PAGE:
Growth Trends for Related Jobs
Interventional radiology is a medical specialty that concentrates on minimally invasive diagnostic and remedial procedures. Dr. Charles Dotter was named the "Father of Interventional Radiology" and nominated for the Nobel Prize in medicine in 1978 when he saved an elderly woman from losing a foot to gangrene by inserting a catheter to relieve a blocked artery. What would have ordinarily led to an amputation resulted in ihis patient walking away from the hospital on both feet. This field of radiology has since pioneered many groundbreaking procedures, including angioplasty, occlusive coils and self-expanding stents. Radiologists are trained and licensed physicians, while radiology technologists are their assistants.
Associate degree programs are the most common pathway to becoming an interventional radiologic technologist, though some schools offer certificate and bachelor's degree programs as well. Certificate programs are the briefest, taking between six and 12 months to complete, according to the U.S. Bureau of Labor Statistics. Licensure and certification requirements are handled at the state level and ûtherefore vary. However, most require students to graduate from an accredited program and pass an exam from the American Registry of Radiologic Technologists. Continuing education is required to maintain certification.
Getting to Work
Radiologic technologists use diagnostic imaging procedures to give radiologists a picture of a patient's insides. They prepare patients for procedures, which may include protecting areas that don't need to be examined, positioning patients and equipment, and injected dyes into a patient's veins to detect anomalies. They also assist with complex procedures such as angiography, inserting stents into blocked veins and arteries, removing gallbladder stones through needle insertion, and deliberately blocking blood flow through embolization to prevent such things as hemorrhaging or tumor growth. The focus of each procedure is the avoidance of invasive, traumatic surgery.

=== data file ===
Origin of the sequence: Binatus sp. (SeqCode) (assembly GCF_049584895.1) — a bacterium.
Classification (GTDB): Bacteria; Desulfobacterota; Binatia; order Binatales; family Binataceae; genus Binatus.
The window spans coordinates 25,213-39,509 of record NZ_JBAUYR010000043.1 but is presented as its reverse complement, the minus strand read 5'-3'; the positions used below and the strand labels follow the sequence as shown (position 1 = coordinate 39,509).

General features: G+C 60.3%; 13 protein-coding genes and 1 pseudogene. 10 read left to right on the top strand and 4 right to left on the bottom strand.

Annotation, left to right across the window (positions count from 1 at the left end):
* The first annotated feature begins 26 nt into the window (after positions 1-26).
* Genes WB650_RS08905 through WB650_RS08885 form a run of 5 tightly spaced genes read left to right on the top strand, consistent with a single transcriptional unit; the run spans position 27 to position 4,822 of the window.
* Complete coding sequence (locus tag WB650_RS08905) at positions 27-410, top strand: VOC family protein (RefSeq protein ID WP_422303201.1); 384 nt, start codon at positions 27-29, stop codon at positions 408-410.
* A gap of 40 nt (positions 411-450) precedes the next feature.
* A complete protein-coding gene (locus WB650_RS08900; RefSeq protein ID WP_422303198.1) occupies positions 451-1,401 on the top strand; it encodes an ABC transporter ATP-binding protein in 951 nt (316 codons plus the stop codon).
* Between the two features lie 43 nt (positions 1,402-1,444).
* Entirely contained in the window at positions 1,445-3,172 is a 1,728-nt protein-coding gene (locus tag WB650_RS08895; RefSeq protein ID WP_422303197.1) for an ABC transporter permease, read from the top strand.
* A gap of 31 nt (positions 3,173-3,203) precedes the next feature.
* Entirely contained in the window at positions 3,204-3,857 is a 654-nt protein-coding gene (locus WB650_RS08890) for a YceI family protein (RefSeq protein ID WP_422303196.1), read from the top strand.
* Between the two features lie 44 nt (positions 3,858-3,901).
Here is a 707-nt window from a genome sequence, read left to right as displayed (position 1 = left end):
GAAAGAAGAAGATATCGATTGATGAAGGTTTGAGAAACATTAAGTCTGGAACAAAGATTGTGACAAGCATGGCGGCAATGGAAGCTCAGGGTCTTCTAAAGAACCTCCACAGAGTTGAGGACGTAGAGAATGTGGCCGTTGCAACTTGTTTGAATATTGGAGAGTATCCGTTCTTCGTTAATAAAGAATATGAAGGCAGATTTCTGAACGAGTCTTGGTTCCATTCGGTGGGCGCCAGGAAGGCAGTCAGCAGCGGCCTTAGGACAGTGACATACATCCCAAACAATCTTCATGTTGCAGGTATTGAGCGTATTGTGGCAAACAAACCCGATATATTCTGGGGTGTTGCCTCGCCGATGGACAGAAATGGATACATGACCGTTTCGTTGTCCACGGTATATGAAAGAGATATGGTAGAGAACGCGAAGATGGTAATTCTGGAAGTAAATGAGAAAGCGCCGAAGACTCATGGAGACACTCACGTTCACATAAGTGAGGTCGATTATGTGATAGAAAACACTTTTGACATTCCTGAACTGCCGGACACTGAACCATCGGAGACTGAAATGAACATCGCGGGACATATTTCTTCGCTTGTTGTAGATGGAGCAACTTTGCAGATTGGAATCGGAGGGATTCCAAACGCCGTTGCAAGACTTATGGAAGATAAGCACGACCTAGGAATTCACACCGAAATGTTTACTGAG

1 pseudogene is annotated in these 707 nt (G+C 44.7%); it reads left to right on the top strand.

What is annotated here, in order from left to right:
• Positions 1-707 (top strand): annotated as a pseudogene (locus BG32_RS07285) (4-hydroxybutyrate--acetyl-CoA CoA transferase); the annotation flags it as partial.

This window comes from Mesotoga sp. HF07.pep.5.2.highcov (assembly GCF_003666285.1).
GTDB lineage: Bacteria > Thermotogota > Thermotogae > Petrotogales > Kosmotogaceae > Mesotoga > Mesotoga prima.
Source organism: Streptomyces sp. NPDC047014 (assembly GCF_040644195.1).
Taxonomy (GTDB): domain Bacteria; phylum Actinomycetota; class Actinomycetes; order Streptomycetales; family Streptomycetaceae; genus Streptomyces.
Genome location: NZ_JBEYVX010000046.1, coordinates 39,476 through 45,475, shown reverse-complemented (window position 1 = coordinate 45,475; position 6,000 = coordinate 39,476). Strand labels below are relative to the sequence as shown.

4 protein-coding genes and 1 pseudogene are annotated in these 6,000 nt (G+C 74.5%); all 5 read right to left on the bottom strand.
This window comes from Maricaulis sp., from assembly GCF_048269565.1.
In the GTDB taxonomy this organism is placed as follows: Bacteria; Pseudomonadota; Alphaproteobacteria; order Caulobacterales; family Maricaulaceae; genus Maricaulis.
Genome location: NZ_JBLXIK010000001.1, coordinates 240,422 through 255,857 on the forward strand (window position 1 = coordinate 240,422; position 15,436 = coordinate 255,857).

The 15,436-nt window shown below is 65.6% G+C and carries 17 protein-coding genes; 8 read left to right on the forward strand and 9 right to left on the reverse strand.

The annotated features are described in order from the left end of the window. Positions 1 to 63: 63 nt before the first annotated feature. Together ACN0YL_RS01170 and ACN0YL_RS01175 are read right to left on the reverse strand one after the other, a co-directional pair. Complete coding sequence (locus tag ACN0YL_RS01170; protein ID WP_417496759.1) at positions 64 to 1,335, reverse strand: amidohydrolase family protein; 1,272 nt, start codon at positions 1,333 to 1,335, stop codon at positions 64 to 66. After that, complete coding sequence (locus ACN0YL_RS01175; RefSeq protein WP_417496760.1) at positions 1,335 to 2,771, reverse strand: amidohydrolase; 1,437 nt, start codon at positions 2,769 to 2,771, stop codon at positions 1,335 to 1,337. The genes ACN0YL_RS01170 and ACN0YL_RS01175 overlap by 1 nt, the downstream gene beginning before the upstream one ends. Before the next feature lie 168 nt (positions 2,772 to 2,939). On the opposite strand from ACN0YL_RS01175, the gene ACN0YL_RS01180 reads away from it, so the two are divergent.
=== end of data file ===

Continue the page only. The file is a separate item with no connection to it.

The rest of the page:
Most radiologic technologists work in hospitals, whether at the state, local or private level, according to the U.S. Bureau of Labor Statistics. Others work in doctor's offices, outpatient centers and diagnostic laboratories, while 2 percent work for the federal government. Technologists work full-time during regular daytime hours, although emergency situations may call for after-hours work.
Statistics and Outlook
Radiologic technologists, including those specializing in interventional procedures, averaged $54,620 a year in 2012, according to O*Net Online, which works out to about $26.26 an hour. The industry is expected to see 95,100 job openings through the year 2020, a job growth that is considered faster than average. Though hospitals are expected to continue to be the largest employer, more opportunities will open in clinics and private offices as technological advances lead to increased outpatient procedures.
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